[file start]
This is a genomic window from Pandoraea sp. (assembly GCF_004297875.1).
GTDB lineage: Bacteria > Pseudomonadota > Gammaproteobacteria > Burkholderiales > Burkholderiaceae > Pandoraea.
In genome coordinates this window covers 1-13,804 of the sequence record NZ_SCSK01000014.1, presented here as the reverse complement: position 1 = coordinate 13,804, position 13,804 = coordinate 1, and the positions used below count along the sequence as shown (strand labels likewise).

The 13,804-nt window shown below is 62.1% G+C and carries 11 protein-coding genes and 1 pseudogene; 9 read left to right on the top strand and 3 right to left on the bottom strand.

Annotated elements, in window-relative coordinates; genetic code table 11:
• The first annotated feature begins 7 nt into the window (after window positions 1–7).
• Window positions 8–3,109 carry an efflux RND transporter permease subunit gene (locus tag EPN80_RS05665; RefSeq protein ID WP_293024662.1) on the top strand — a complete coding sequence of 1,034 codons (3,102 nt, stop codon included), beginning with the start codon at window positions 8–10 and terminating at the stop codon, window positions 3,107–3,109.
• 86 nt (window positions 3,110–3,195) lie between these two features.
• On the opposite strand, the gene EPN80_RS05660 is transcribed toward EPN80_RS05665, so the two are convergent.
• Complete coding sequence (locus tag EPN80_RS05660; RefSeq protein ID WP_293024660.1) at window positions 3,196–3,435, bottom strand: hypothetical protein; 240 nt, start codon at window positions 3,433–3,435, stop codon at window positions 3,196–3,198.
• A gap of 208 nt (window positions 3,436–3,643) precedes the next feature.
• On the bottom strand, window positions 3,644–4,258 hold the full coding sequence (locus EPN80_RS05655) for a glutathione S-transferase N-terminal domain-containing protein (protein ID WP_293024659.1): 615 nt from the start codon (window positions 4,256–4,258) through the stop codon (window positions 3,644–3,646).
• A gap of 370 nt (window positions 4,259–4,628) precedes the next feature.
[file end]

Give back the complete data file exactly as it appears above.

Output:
This is a genomic window from Pandoraea sp. (assembly GCF_004297875.1).
GTDB lineage: Bacteria > Pseudomonadota > Gammaproteobacteria > Burkholderiales > Burkholderiaceae > Pandoraea.
In genome coordinates this window covers 1-13,804 of the sequence record NZ_SCSK01000014.1, presented here as the reverse complement: position 1 = coordinate 13,804, position 13,804 = coordinate 1, and the positions used below count along the sequence as shown (strand labels likewise).

The 13,804-nt window shown below is 62.1% G+C and carries 11 protein-coding genes and 1 pseudogene; 9 read left to right on the top strand and 3 right to left on the bottom strand.

Annotated elements, in window-relative coordinates; genetic code table 11:
• The first annotated feature begins 7 nt into the window (after window positions 1–7).
• Window positions 8–3,109 carry an efflux RND transporter permease subunit gene (locus tag EPN80_RS05665; RefSeq protein ID WP_293024662.1) on the top strand — a complete coding sequence of 1,034 codons (3,102 nt, stop codon included), beginning with the start codon at window positions 8–10 and terminating at the stop codon, window positions 3,107–3,109.
• 86 nt (window positions 3,110–3,195) lie between these two features.
• On the opposite strand, the gene EPN80_RS05660 is transcribed toward EPN80_RS05665, so the two are convergent.
• Complete coding sequence (locus tag EPN80_RS05660; RefSeq protein ID WP_293024660.1) at window positions 3,196–3,435, bottom strand: hypothetical protein; 240 nt, start codon at window positions 3,433–3,435, stop codon at window positions 3,196–3,198.
• A gap of 208 nt (window positions 3,436–3,643) precedes the next feature.
• On the bottom strand, window positions 3,644–4,258 hold the full coding sequence (locus EPN80_RS05655) for a glutathione S-transferase N-terminal domain-containing protein (protein ID WP_293024659.1): 615 nt from the start codon (window positions 4,256–4,258) through the stop codon (window positions 3,644–3,646).
• A gap of 370 nt (window positions 4,259–4,628) precedes the next feature.